Listening is a skill that many people think they’ve mastered but, in reality, lack a deeper understanding of this ability. I was in a workshop this summer, and my professor turned us onto this book: Rhetorical Listening (2005) by Krista Ratcliffe. My professor talked about the principles in the book and the common reasons we listen: to use the information for our benefit or to defend against what has been said. These two listening approaches limit us in our understanding of others, but rhetorical listening allows us to listen and understand/empathize, not to take or debate their thoughts. In other words, listening is something that we do naturally, but rhetorical listening is something we must learn and develop.
Taking this concept and adding in care ethics principles, only with rhetorical listening can someone truly understand and care for the other person. The four ways to implement care ethics, as created by Joan Tronto, are as follows: (1) attentiveness, (2) responsibility, (3) competence, and (4) responsiveness. By applying rhetorical listening and looking at it through a care ethics lens, one can see how this would improve understanding across all kinds of barriers and differences; changing why we listen to others and making us more attentive and responsive to their needs.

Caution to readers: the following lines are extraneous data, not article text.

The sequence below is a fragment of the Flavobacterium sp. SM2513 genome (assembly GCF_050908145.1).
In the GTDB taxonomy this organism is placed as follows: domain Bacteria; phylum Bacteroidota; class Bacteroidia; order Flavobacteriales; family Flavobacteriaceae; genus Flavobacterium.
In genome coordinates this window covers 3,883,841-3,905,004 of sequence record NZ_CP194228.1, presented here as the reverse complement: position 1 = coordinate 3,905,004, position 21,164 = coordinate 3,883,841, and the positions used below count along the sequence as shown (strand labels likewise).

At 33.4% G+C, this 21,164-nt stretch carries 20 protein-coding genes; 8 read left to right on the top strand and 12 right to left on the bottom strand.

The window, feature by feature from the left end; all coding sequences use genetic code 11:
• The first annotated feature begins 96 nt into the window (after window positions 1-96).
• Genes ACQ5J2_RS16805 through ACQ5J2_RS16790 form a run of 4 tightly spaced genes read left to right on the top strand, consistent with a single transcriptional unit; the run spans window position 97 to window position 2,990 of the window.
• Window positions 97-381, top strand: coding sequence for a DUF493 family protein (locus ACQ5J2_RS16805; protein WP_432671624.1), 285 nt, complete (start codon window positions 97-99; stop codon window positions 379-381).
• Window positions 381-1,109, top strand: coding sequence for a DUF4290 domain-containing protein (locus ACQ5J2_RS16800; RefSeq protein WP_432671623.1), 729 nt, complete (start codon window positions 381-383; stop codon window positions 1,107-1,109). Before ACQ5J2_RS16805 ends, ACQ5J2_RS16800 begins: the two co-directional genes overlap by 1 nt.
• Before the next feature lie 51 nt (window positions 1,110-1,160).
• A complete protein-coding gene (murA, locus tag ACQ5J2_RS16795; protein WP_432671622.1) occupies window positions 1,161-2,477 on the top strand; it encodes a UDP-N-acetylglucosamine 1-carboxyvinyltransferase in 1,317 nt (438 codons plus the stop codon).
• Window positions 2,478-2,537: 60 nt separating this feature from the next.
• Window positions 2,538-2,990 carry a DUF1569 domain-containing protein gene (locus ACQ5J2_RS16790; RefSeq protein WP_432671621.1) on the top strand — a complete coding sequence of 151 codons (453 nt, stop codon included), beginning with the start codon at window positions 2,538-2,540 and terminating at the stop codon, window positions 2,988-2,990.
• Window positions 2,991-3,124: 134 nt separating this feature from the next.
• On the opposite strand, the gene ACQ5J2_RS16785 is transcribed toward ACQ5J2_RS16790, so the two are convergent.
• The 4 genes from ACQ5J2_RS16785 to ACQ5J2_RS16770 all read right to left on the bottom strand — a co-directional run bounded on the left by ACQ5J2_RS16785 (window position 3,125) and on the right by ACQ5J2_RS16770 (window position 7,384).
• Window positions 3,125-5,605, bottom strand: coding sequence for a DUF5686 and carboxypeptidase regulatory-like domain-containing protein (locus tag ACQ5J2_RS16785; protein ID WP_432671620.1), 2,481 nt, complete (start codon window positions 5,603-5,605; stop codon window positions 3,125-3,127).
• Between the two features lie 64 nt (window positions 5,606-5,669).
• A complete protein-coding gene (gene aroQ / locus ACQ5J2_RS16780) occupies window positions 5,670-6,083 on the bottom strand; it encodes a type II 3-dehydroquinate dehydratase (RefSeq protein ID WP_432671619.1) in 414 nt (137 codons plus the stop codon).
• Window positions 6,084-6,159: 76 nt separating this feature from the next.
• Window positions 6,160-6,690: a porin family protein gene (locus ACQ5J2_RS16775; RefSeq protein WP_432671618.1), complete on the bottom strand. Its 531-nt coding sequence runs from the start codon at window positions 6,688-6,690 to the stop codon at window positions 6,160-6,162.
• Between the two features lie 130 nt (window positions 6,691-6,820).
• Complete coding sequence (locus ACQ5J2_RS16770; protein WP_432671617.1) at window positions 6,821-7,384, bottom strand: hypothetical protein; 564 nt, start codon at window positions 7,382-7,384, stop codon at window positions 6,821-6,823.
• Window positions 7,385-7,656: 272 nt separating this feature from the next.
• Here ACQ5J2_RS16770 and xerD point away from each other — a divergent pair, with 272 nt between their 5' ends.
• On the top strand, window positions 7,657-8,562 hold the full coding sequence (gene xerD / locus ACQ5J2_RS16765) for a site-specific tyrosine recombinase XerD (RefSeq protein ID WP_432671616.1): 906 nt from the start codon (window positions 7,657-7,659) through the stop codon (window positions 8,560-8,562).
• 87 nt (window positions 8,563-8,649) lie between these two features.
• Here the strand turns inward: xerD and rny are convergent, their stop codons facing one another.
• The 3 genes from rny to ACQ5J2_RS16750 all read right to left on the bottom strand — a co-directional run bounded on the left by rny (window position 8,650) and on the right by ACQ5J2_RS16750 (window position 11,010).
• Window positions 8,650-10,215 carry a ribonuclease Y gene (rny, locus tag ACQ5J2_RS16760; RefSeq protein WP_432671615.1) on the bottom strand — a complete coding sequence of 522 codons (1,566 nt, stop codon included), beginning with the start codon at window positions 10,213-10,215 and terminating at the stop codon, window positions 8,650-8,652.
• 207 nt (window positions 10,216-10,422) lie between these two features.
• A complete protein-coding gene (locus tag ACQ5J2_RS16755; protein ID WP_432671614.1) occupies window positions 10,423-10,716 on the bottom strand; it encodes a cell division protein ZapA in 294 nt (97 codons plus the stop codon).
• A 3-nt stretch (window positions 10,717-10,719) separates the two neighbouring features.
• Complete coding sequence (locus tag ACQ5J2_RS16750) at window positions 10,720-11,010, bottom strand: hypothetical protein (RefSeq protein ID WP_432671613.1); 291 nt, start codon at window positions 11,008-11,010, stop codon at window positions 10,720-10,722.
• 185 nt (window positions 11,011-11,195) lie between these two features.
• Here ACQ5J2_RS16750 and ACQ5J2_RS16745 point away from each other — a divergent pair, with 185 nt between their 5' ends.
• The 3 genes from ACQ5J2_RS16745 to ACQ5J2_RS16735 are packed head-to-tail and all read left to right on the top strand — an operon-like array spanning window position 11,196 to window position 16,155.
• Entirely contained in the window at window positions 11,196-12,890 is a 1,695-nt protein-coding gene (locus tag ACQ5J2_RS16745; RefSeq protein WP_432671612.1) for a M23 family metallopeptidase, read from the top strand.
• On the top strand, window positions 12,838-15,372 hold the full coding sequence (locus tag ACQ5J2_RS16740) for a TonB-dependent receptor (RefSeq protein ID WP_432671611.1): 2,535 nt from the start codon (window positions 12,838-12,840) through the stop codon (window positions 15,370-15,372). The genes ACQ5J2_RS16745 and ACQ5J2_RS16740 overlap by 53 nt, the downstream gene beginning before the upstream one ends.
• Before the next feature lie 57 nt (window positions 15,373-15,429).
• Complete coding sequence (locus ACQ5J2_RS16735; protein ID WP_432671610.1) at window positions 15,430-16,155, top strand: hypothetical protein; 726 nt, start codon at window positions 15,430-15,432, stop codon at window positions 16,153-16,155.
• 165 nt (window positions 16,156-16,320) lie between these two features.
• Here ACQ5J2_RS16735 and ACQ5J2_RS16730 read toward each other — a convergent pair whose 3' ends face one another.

Now, applying these concepts to a digital realm, it is clear to me how online interactions would benefit greatly from this approach. It is easy for instructors/students/peers/strangers to get into arguments online when someone is just listening to respond or defend, and it is easy for a company to digitally interact with their audience in a way that focuses on what the company wants rather than what consumers want—constantly ready to defend. This often is the natural response in digital spaces because it is easy to see online writings as unattached to any human feelings. As ideas rather than people. But, by approaching these writings and conversations with an empathetic mindset, listening becomes a much more valuable tool to learn about the other’s needs and how to meet them.